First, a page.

Code P0171 - System Too Lean

A Nissan TSB for Nissan Maxima dated March 2004 mentions replacing an air/fuel sensor as a solution for the code P0171. Another Ford TSB for a number of late 90-s Ford vehicles describes a problem with MAF sensor contamination where both codes, P0171 and P0174 would appear together.
Problems with the mass air flow (MAF) sensor causing the code P0171 are fairly common in many vehicles. Sometimes the mass air flow sensor just gets dirty and gives false air flow readings causing the engine to run lean. Cleaning the air flow sensor may help temporarily; the proper repair involves replacing the faulty mass air flow sensor. A mass air flow sensor can be tested with a scan tool; read more here: mass air flow sensor.

Basic car knowledge: how the air/fuel ratio is adjusted

Fuel trim Control diagram - OBD II system

Fuel Trim Control diagram

In modern cars with the OBD-II system, the front oxygen sensor measures the amount of oxygen in the exhaust gases and provides the feedback signal to the engine computer (PCM) whether the air-fuel mixture coming into the engine is lean (too much air and too little fuel) or rich (too much fuel and too little air).
The PCM adjusts the fuel supply accordingly to keep the air/fuel ratio at the optimum level, which is 14.7/1 (14.7 parts of air to 1 part of fuel).
This process is continuous: when the oxygen sensor detects too much oxygen, the PCM assumes that the air/fuel mixture is lean and adds more fuel. When there is too little oxygen in the exhaust (air/fuel mixture is rich), the PCM reduces the amount of fuel. In technical language this adjustment is called fuel trim.

What is the Fuel Trim?

Short term fuel trim (STFT) Once the front oxygen sensor is warmed up after a cold start, the engine computer (PCM) starts cycling the air/fuel ratio between a little lean and a little rich. This cycling happens around once or twice per second. This air/fuel ratio adjustment is called short term fuel trim (STFT). You can see this cycling on the graph here: oxygen sensor. A typical scan tool displays the STFT as a percentage with "-" or "+" in the Live Data mode. For example, if your car had a small vacuum leak, you would see the STFT going up to + 10-15 % at idle and dropping to + 3-5 % at higher rpms.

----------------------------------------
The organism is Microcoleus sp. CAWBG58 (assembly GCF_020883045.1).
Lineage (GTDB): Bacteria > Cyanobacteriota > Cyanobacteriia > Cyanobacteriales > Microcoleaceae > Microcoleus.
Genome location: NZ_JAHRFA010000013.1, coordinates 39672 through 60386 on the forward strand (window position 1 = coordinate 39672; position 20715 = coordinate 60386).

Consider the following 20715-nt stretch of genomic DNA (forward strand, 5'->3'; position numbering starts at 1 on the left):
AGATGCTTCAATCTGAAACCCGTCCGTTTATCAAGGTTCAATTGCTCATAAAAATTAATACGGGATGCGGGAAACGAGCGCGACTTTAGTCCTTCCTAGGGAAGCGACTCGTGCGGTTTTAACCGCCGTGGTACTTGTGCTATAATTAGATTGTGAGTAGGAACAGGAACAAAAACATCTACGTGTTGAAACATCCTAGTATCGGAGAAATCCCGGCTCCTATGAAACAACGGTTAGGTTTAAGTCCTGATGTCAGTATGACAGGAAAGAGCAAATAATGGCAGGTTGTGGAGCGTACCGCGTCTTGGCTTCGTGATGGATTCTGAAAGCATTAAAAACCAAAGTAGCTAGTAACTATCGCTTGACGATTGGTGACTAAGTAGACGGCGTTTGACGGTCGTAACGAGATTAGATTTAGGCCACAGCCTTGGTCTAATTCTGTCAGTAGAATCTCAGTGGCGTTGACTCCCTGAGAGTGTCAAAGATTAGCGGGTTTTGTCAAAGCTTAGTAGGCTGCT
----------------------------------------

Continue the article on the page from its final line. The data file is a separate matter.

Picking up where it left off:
Long-term fuel trim (LTFT) There is also a long-term fuel trim (LTFT), which is a long-term compensation of the base air/fuel ratio. For example, if over time, the engine gradually develops a small vacuum leak, it makes the engine run leaner (more air and less fuel). In a long term, the engine computer (PCM) will compensate this condition by adjusting the long term fuel trim (LTFT) to add more fuel. The long-term fuel trim is also displayed as a percentage with a "-" or "+" sign in a scan tool. For example, a long-term fuel trim (LTFT) at +5% means that the PCM added some fuel, although 5% is considered within normal range.

How the code P0171 is set

If the air-fuel mixture becomes too lean and the engine computer can no longer compensate this condition by adding fuel, the engine computer (PCM) turns the "Check Engine" light (MIL) ON and sets the trouble code P0171 - System Too Lean for Bank 1 and (or) P0174 - System Too Lean Bank 2, depending on which cylinder bank is affected. The PCM also stores the freeze frame of the parameters (engine temperature, vehicle speed, fuel trim readings, etc.) at the time when the code was set. Typically the code P0171 is set when either short term fuel trim (STFT) or long term fuel trim (LTFT) adjustment exceeds a certain value (usually +25%).

What does the term "Bank 1" mean?

v6 engine

The terms "Bank 1" and "Bank 2" refer to a separate group of engine cylinders. Most in-line 4-cylinder engines have only one bank: Bank 1. In V6 and V8 engines, as well as in some 4-cylinder engines, the engine is "split" into two groups of cylinders; the Bank 1 is the one that includes the cylinder number one. To know which is Bank 1 and Bank 2 in your car, you can look it up in the repair manual or google it, mentioning the year, make, model and engine size of your car.

Q: What could cause the code P0171 on 2002 Toyota Corolla?

A: In the 2002 Corolla, the code P0171 is often caused by a bad or dirty mass airflow sensor or vacuum leaks. Your mechanic can check for vacuum leaks and test the mass airflow sensor with a scan tool. If the mass airflow sensor is causing the lean condition, cleaning it may help, but usually, it will need to be replaced. There also could be some other reasons, but the air flow sensor and vacuum leaks are the most common.

Q: 2004 Ford Taurus, getting codes p0430, p0300 & p0174

A: The code P0300 means that multiple cylinders are misfiring. This very well could be caused by the code P0174 System Too Lean (Bank 2). The code p0430 Catalyst System Efficiency Below Threshold (Bank 2) means that the catalytic converter for the bank 2 doesn't work properly. This also could be a result of the same problem that caused the code P0174. We would recommend to start from the code P0174. Often this code could be caused by a vacuum leak (e.g. from intake plenum gasket, PCV hose, vacuum lines) which is not uncommon in Ford vehicles, although there are plenty of other possible reasons, like low fuel pressure, MAF, etc.; as mentioned above. There was also a Ford TSB recommending re-flashing the engine computer, we would also recommend checking if this bulletin applies to your vehicle. By the way, a catalytic converter could still be covered by the 8 years/80000 miles emission warranty, you can verify it with your local Ford dealer.

Please note: the information provided in this article is for informational purposes only and cannot substitute for the advice of professional mechanic or authorized dealer. Consult your mechanic, and check your car's owner's manual for safety measures, precautions, warnings, tips and recommendations.